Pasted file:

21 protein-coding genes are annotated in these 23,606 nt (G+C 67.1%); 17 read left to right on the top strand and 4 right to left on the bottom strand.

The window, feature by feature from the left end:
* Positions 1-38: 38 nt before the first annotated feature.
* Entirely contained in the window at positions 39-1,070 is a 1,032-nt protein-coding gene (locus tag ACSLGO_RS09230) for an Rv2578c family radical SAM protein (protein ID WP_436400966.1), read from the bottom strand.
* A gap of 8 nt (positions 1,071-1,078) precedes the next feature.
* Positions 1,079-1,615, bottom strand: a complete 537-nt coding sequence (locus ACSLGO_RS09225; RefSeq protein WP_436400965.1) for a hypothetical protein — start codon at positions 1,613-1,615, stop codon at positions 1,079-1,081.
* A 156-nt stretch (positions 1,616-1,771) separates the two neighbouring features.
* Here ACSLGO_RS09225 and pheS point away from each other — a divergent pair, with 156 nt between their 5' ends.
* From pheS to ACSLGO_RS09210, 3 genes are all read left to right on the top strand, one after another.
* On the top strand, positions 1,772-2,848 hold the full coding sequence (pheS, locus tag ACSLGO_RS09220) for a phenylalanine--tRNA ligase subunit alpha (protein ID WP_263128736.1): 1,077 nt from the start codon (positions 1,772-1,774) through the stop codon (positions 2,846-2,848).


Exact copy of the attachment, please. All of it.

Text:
21 protein-coding genes are annotated in these 23,606 nt (G+C 67.1%); 17 read left to right on the top strand and 4 right to left on the bottom strand.

The window, feature by feature from the left end:
* Positions 1-38: 38 nt before the first annotated feature.
* Entirely contained in the window at positions 39-1,070 is a 1,032-nt protein-coding gene (locus tag ACSLGO_RS09230) for an Rv2578c family radical SAM protein (protein ID WP_436400966.1), read from the bottom strand.
* A gap of 8 nt (positions 1,071-1,078) precedes the next feature.
* Positions 1,079-1,615, bottom strand: a complete 537-nt coding sequence (locus ACSLGO_RS09225; RefSeq protein WP_436400965.1) for a hypothetical protein — start codon at positions 1,613-1,615, stop codon at positions 1,079-1,081.
* A 156-nt stretch (positions 1,616-1,771) separates the two neighbouring features.
* Here ACSLGO_RS09225 and pheS point away from each other — a divergent pair, with 156 nt between their 5' ends.
* From pheS to ACSLGO_RS09210, 3 genes are all read left to right on the top strand, one after another.
* On the top strand, positions 1,772-2,848 hold the full coding sequence (pheS, locus tag ACSLGO_RS09220) for a phenylalanine--tRNA ligase subunit alpha (protein ID WP_263128736.1): 1,077 nt from the start codon (positions 1,772-1,774) through the stop codon (positions 2,846-2,848).